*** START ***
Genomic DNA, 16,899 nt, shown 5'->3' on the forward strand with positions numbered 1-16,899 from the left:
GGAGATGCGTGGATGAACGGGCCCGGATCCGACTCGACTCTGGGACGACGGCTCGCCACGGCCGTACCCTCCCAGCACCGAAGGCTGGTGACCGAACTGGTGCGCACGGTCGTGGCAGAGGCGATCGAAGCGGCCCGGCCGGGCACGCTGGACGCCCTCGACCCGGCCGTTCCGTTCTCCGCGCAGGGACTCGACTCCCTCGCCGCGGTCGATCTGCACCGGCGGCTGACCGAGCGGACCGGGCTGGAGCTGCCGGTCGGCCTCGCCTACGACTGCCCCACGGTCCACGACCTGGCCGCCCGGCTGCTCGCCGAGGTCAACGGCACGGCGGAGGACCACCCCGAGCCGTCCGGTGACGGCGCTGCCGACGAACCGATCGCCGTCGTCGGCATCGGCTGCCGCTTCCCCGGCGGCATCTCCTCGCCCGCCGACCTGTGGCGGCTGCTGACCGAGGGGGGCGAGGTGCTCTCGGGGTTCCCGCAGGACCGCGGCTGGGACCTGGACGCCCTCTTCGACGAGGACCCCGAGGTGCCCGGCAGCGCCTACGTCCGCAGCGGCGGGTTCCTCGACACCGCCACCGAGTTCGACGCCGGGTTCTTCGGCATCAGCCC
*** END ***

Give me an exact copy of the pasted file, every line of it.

Genomic DNA, 16,899 nt, shown 5'->3' on the forward strand with positions numbered 1-16,899 from the left:
GGAGATGCGTGGATGAACGGGCCCGGATCCGACTCGACTCTGGGACGACGGCTCGCCACGGCCGTACCCTCCCAGCACCGAAGGCTGGTGACCGAACTGGTGCGCACGGTCGTGGCAGAGGCGATCGAAGCGGCCCGGCCGGGCACGCTGGACGCCCTCGACCCGGCCGTTCCGTTCTCCGCGCAGGGACTCGACTCCCTCGCCGCGGTCGATCTGCACCGGCGGCTGACCGAGCGGACCGGGCTGGAGCTGCCGGTCGGCCTCGCCTACGACTGCCCCACGGTCCACGACCTGGCCGCCCGGCTGCTCGCCGAGGTCAACGGCACGGCGGAGGACCACCCCGAGCCGTCCGGTGACGGCGCTGCCGACGAACCGATCGCCGTCGTCGGCATCGGCTGCCGCTTCCCCGGCGGCATCTCCTCGCCCGCCGACCTGTGGCGGCTGCTGACCGAGGGGGGCGAGGTGCTCTCGGGGTTCCCGCAGGACCGCGGCTGGGACCTGGACGCCCTCTTCGACGAGGACCCCGAGGTGCCCGGCAGCGCCTACGTCCGCAGCGGCGGGTTCCTCGACACCGCCACCGAGTTCGACGCCGGGTTCTTCGGCATCAGCCC